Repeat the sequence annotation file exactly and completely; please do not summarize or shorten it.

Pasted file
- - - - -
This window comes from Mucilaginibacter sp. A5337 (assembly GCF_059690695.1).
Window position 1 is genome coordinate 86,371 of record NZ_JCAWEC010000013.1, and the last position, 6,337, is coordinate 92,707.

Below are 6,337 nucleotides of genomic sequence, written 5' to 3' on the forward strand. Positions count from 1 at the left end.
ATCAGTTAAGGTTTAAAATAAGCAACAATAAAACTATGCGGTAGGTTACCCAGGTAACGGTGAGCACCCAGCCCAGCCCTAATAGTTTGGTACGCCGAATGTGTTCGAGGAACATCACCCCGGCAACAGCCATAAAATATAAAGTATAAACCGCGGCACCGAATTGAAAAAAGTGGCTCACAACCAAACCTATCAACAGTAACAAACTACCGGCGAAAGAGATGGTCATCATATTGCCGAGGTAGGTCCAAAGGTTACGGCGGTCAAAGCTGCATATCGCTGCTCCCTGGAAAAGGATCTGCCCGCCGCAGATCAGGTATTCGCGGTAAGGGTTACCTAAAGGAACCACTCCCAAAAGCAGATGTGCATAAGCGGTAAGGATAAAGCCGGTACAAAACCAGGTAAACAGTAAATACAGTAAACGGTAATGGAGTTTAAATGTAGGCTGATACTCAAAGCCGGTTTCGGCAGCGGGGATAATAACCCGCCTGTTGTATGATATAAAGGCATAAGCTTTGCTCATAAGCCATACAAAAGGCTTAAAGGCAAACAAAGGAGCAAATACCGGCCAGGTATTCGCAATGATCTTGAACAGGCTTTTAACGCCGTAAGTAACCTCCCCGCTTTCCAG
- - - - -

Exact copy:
This window comes from Mucilaginibacter sp. A5337 (assembly GCF_059690695.1).
Window position 1 is genome coordinate 86,371 of record NZ_JCAWEC010000013.1, and the last position, 6,337, is coordinate 92,707.

Below are 6,337 nucleotides of genomic sequence, written 5' to 3' on the forward strand. Positions count from 1 at the left end.
ATCAGTTAAGGTTTAAAATAAGCAACAATAAAACTATGCGGTAGGTTACCCAGGTAACGGTGAGCACCCAGCCCAGCCCTAATAGTTTGGTACGCCGAATGTGTTCGAGGAACATCACCCCGGCAACAGCCATAAAATATAAAGTATAAACCGCGGCACCGAATTGAAAAAAGTGGCTCACAACCAAACCTATCAACAGTAACAAACTACCGGCGAAAGAGATGGTCATCATATTGCCGAGGTAGGTCCAAAGGTTACGGCGGTCAAAGCTGCATATCGCTGCTCCCTGGAAAAGGATCTGCCCGCCGCAGATCAGGTATTCGCGGTAAGGGTTACCTAAAGGAACCACTCCCAAAAGCAGATGTGCATAAGCGGTAAGGATAAAGCCGGTACAAAACCAGGTAAACAGTAAATACAGTAAACGGTAATGGAGTTTAAATGTAGGCTGATACTCAAAGCCGGTTTCGGCAGCGGGGATAATAACCCGCCTGTTGTATGATATAAAGGCATAAGCTTTGCTCATAAGCCATACAAAAGGCTTAAAGGCAAACAAAGGAGCAAATACCGGCCAGGTATTCGCAATGATCTTGAACAGGCTTTTAACGCCGTAAGTAACCTCCCCGCTTTCCAG